We do need some more info, but it seems this line of the conversation keeps circling back on itself and clouding itself. When I had indicated above that it seemed boost was being a little sluggish with python3, I was mostly just trying to convey that their python3 support has probably not been exercised a whole lot yet, which just adds to some uncertainty with it. It seems reasonably likely that boost can do what we want, but it seems to me there are some significant questions outstanding.

So, adding a bit to the info above, also with some more links:
Our current info indicates that boost-python will be supporting python 2.7 and (perhaps with with some problems) python 3.4+. More specifically, the 1.58 boost python build docs say python 2.2 or newer, though their footnotes say this is only tested for python 2.4+). The boost python build docs don't actually specifically mention python 3 in any way, they simply mention the manner to specify one or more python versions that can be built against. From what Apo has said before I think his recent link indicates debian boost python support for 2.7 & 3.4. But our experience with boost (and various threads I have found) indicates there might easily be patches necessary.

Questions that appear to me to be outstanding:
  • Do we need to do anything special to have our boost python interface compatible with both python 2.7 and python 3?This thread (from a couple years ago, but I can't find anything on this point more current) indicates that when you build boost against both python2.7 and python3, it will name the python3 library libboost_python3.so. I suppose it will be easy enough to tell cmake which one to use; on Windows and MacOSX, would we have a different project for python 2.7 and for python3? I had been concerned about different signatures for things, but apparently that is pretty limited and it seems it shouldn't be much of an issue for us. I had been concerned about what changes our boost interface might need because of the python3 change of string to unicode, but now it's seeming to me like that probably won't be a significant problem.
  • Is the boost python 3.x support really just for python3.4+? That's what this link from the boost support forums about a month ago indicates, but I haven't been able to turn up any info more formal. The boost forum link above from early May indicates they thought they had a fix to allow compiling with python 3 < 3.4, but that same thread indicates some problems even for python 3.4.3, with what appears to be a probable fix, but it wasn't totally clear to me. And the fix involved patching boost itself, which we've been keen to avoid.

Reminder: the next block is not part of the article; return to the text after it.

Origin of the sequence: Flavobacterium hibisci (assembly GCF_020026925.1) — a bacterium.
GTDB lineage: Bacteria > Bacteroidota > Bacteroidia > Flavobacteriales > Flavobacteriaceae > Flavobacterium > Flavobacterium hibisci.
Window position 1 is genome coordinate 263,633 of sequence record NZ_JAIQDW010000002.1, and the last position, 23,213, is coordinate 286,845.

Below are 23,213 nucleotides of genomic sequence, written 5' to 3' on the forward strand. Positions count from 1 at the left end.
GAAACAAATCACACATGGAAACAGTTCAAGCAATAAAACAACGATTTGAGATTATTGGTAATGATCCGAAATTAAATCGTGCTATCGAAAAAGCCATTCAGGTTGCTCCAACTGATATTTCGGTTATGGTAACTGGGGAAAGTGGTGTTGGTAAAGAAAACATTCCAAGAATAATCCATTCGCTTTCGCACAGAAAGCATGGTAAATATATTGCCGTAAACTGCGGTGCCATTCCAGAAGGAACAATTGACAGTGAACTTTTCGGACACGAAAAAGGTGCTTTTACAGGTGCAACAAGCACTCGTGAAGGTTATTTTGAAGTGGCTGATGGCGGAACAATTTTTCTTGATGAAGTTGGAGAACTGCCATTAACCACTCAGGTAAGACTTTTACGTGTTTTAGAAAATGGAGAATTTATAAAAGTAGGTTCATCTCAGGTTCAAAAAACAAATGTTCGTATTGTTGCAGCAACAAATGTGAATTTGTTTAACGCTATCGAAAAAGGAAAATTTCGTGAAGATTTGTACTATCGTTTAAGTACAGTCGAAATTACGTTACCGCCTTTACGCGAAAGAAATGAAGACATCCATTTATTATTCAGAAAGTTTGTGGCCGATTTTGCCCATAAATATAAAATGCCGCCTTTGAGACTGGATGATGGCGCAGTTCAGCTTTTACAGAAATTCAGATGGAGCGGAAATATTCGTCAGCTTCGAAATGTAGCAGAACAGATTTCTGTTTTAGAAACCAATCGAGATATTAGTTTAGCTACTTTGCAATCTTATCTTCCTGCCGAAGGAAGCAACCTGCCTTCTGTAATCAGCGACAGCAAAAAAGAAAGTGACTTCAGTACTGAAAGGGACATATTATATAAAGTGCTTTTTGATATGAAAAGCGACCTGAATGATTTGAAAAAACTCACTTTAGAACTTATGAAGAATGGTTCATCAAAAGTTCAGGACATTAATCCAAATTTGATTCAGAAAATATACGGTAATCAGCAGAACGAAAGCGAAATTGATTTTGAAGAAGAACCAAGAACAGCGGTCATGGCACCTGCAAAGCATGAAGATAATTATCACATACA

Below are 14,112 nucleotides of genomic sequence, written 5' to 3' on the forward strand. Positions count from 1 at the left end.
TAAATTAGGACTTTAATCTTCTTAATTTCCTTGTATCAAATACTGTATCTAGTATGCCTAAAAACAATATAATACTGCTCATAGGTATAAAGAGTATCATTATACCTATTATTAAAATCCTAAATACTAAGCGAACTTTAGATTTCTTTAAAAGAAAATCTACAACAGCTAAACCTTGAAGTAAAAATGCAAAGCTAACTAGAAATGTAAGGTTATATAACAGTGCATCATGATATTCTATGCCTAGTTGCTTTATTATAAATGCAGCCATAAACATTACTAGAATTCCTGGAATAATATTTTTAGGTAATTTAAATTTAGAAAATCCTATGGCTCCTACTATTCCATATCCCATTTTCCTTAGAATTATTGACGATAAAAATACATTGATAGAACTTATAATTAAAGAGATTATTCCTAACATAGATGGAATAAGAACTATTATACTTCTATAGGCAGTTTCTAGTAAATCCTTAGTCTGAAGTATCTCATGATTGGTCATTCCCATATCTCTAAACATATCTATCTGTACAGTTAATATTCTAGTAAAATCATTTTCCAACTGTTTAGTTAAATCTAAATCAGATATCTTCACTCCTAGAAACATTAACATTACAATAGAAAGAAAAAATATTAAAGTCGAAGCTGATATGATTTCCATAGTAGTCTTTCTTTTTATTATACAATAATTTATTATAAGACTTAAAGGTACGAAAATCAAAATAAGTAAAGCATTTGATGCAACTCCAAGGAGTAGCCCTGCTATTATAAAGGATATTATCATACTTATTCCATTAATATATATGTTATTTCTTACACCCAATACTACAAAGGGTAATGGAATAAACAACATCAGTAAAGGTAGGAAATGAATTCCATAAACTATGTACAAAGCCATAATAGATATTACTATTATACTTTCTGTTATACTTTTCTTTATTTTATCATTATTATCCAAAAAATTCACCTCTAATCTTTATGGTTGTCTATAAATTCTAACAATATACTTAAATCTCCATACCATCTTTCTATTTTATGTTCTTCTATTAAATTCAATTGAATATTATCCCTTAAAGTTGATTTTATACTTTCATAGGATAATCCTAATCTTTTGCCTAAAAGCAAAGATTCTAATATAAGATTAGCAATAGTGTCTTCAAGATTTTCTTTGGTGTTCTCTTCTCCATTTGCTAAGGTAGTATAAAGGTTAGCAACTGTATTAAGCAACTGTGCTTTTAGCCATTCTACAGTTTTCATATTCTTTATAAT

• If boost python doesn't support python 3.1-3.3, do we want to spend much time yet worrying about python3?All the newer Linux releases seem to be supporting 3.4, but and I'm sure it's available for Windows and MacOSX, but it's still fairly recent. There is still long term support for many Linux distros with python 3 versions less than 3.4 though. Debian Wheezy is the current 'oldstable', not yet even on what they term Long Term Support, which it will be on from Feb 2016 to May 2018; it appears that the python3 version for Wheezy is 3.2.3. For Ubuntu, it appears python 3.4 was first supported for Trusty (14.04), which was released just a year ago. End of Life for Precise (12.04) is apparently not until April 2017, and for python3 it, like debian wheezy, apparently only supports 3.2.3
I don't know how much that all really matters, but I am left feeling that we don't need to prioritize python3, we can just start trying to work in python3 compatible code slowly over time, for now.

I am thinking my preference would be to start writing python code that is 2/3 compatible

_________________
If I provided any code, scripts or other content here, it's released under GPL 2.0 and CC-BY-SA 3.0


Top
 Profile  
 
PostPosted: Tue Jun 02, 2015 7:01 am 
Offline
Release Manager, Design
User avatar

Joined: Wed Nov 16, 2011 12:56 pm
Posts: 4241
Location: Sol III
Dilvish wrote:
I am thinking my preference would be to start writing python code that is 2/3 compatible
This.


Top
 Profile  
 
PostPosted: Wed Jun 03, 2015 8:25 am 
Offline
Programmer
User avatar

Joined: Fri Mar 01, 2013 9:52 am
Posts: 1040
Location: Germany
After this thread took a somewhat different direction I would like to point out, that I've fixed the CMake build in a way, that I think is appropriate:

  • Explicit state, that we search for and require a 2.7 compatible interpreter at build time and link the application against 2.7 compatible libraries.
  • We don't rely on the shebang anymore, but invoke the make_versioncpp.py script explicit with the python interpreter executable.

Chriss, could you please check if that fixes your problem? You still need a python 2.7 installation, but CMake should pick up the right interpreter even if `/usr/bin/python` points to python 3.x.

_________________
Resident code gremlin
Attached patches are released under GPL 2.0 or later.
Git author: Marcel Metz


Top
 Profile  
 
PostPosted: Thu Jul 23, 2015 9:04 pm 
Offline
Dyson Forest

Joined: Sun May 11, 2008 10:50 am
Posts: 231
Sorry for the delay. I think there was a workaround even before, but yes, I compiled the git head from today without issues or patches.

_________________
Attached patches are released under GPL 2.0 or later.


Top
 Profile  
 
Display posts from previous:  Sort by  
Post new topic Reply to topic  [ 41 posts ]  Go to page Previous  1, 2, 3

All times are UTC


Who is online

Users browsing this forum: No registered users and 1 guest


You cannot post new topics in this forum
You cannot reply to topics in this forum
You cannot edit your posts in this forum
You cannot delete your posts in this forum
You cannot post attachments in this forum

Search for:
Jump to:  
Powered by phpBB® Forum Software © phpBB Group